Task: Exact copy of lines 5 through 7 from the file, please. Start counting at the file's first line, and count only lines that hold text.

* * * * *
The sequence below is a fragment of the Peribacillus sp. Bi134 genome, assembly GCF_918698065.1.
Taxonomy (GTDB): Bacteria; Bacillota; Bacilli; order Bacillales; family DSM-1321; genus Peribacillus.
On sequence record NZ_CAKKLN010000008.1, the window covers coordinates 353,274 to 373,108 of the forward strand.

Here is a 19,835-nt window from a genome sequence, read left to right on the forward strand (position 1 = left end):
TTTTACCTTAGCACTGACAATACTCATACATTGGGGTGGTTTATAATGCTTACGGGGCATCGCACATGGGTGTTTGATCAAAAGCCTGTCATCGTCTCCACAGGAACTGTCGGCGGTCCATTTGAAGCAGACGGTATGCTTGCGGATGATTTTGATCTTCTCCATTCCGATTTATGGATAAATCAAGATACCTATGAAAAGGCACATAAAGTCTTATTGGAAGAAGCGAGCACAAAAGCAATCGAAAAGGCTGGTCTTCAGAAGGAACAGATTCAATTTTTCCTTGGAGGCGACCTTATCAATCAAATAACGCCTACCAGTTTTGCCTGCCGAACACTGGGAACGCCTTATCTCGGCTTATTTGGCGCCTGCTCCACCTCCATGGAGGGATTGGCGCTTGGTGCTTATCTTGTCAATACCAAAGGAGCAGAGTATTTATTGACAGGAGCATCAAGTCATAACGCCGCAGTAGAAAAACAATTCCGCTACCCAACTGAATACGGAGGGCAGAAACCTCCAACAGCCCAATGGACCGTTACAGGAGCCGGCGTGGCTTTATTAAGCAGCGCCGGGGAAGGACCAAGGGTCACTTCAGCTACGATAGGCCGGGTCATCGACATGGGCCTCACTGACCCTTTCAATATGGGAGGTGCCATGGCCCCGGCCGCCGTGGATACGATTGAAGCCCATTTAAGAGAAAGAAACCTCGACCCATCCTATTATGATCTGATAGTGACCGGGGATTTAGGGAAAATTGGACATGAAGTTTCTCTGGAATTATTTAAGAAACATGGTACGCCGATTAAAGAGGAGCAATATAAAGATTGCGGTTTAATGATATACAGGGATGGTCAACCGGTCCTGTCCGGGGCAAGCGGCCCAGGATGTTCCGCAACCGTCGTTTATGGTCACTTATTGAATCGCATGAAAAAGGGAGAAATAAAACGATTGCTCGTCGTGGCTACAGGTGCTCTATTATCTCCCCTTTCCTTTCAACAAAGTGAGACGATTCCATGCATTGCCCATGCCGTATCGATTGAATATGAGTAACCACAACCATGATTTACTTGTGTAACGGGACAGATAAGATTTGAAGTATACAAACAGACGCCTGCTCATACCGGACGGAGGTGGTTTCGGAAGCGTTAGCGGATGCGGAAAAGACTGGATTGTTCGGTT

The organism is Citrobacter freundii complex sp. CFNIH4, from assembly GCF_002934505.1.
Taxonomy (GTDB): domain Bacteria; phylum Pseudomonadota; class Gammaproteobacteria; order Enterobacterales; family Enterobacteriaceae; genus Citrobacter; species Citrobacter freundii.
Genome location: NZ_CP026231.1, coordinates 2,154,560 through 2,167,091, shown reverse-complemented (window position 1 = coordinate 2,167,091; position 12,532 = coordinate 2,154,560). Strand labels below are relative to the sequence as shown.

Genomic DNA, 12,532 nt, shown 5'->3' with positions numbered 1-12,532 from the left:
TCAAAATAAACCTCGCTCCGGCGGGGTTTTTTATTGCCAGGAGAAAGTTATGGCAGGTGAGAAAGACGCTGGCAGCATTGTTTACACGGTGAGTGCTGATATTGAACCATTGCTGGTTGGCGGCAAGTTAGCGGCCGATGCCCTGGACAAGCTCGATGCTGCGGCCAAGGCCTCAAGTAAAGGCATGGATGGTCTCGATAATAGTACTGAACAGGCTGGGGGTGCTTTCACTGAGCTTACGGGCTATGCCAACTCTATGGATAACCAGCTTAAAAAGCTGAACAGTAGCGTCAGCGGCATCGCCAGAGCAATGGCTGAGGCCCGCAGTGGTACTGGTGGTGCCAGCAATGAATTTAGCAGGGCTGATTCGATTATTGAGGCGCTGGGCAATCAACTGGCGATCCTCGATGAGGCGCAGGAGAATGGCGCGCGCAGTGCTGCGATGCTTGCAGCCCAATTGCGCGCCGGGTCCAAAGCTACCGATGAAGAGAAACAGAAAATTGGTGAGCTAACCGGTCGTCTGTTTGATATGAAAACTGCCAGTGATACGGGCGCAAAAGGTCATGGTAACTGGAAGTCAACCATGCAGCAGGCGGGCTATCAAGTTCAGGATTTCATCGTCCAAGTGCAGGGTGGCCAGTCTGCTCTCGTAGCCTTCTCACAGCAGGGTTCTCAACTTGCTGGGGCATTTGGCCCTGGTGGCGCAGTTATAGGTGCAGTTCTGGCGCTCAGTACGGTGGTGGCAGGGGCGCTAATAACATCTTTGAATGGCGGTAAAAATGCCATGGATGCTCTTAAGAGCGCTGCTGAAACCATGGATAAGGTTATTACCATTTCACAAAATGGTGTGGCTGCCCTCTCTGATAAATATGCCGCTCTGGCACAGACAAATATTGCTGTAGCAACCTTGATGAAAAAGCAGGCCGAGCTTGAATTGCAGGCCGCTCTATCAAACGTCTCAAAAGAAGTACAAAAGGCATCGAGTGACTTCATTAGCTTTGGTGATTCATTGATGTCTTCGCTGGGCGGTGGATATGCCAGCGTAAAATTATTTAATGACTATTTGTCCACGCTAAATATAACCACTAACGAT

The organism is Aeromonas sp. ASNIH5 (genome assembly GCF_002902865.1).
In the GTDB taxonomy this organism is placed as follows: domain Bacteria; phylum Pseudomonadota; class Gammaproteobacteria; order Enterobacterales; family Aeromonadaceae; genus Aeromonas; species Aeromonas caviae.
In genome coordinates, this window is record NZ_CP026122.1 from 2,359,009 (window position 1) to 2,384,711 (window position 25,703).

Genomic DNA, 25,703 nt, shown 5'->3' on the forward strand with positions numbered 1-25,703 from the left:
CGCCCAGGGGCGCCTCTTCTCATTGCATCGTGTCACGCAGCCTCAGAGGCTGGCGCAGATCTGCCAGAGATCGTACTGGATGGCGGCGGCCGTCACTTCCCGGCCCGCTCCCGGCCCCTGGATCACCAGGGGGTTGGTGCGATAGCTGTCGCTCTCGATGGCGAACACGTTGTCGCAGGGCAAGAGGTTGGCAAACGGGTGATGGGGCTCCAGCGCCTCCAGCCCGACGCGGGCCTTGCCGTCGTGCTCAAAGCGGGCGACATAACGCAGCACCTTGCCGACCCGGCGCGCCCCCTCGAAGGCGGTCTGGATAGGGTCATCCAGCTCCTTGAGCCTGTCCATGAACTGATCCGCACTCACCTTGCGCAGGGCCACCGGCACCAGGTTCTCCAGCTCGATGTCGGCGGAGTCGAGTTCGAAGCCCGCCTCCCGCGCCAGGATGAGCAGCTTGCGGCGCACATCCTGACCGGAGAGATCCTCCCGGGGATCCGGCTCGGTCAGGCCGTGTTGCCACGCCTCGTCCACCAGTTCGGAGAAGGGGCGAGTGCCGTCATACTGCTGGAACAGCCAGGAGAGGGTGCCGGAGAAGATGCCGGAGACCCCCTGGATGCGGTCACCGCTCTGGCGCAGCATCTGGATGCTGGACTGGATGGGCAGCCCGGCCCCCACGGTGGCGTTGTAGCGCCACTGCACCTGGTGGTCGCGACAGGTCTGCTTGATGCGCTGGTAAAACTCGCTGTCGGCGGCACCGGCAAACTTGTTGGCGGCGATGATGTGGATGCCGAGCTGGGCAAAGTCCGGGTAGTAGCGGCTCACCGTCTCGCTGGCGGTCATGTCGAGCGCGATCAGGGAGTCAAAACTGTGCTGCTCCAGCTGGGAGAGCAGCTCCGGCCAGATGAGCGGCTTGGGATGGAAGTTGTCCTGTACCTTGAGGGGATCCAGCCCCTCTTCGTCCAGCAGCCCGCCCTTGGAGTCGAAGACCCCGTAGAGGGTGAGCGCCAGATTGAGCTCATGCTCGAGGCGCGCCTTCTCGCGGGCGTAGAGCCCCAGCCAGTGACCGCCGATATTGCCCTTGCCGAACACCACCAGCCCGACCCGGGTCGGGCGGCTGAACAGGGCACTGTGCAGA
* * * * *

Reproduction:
TTTTACCTTAGCACTGACAATACTCATACATTGGGGTGGTTTATAATGCTTACGGGGCATCGCACATGGGTGTTTGATCAAAAGCCTGTCATCGTCTCCACAGGAACTGTCGGCGGTCCATTTGAAGCAGACGGTATGCTTGCGGATGATTTTGATCTTCTCCATTCCGATTTATGGATAAATCAAGATACCTATGAAAAGGCACATAAAGTCTTATTGGAAGAAGCGAGCACAAAAGCAATCGAAAAGGCTGGTCTTCAGAAGGAACAGATTCAATTTTTCCTTGGAGGCGACCTTATCAATCAAATAACGCCTACCAGTTTTGCCTGCCGAACACTGGGAACGCCTTATCTCGGCTTATTTGGCGCCTGCTCCACCTCCATGGAGGGATTGGCGCTTGGTGCTTATCTTGTCAATACCAAAGGAGCAGAGTATTTATTGACAGGAGCATCAAGTCATAACGCCGCAGTAGAAAAACAATTCCGCTACCCAACTGAATACGGAGGGCAGAAACCTCCAACAGCCCAATGGACCGTTACAGGAGCCGGCGTGGCTTTATTAAGCAGCGCCGGGGAAGGACCAAGGGTCACTTCAGCTACGATAGGCCGGGTCATCGACATGGGCCTCACTGACCCTTTCAATATGGGAGGTGCCATGGCCCCGGCCGCCGTGGATACGATTGAAGCCCATTTAAGAGAAAGAAACCTCGACCCATCCTATTATGATCTGATAGTGACCGGGGATTTAGGGAAAATTGGACATGAAGTTTCTCTGGAATTATTTAAGAAACATGGTACGCCGATTAAAGAGGAGCAATATAAAGATTGCGGTTTAATGATATACAGGGATGGTCAACCGGTCCTGTCCGGGGCAAGCGGCCCAGGATGTTCCGCAACCGTCGTTTATGGTCACTTATTGAATCGCATGAAAAAGGGAGAAATAAAACGATTGCTCGTCGTGGCTACAGGTGCTCTATTATCTCCCCTTTCCTTTCAACAAAGTGAGACGATTCCATGCATTGCCCATGCCGTATCGATTGAATATGAGTAACCACAACCATGATTTACTTGTGTAACGGGACAGATAAGATTTGAAGTATACAAACAGACGCCTGCTCATACCGGACGGAGGTGGTTTCGGAAGCGTTAGCGGATGCGGAAAAGACTGGATTGTTCGGTT

The organism is Citrobacter freundii complex sp. CFNIH4, from assembly GCF_002934505.1.
Taxonomy (GTDB): domain Bacteria; phylum Pseudomonadota; class Gammaproteobacteria; order Enterobacterales; family Enterobacteriaceae; genus Citrobacter; species Citrobacter freundii.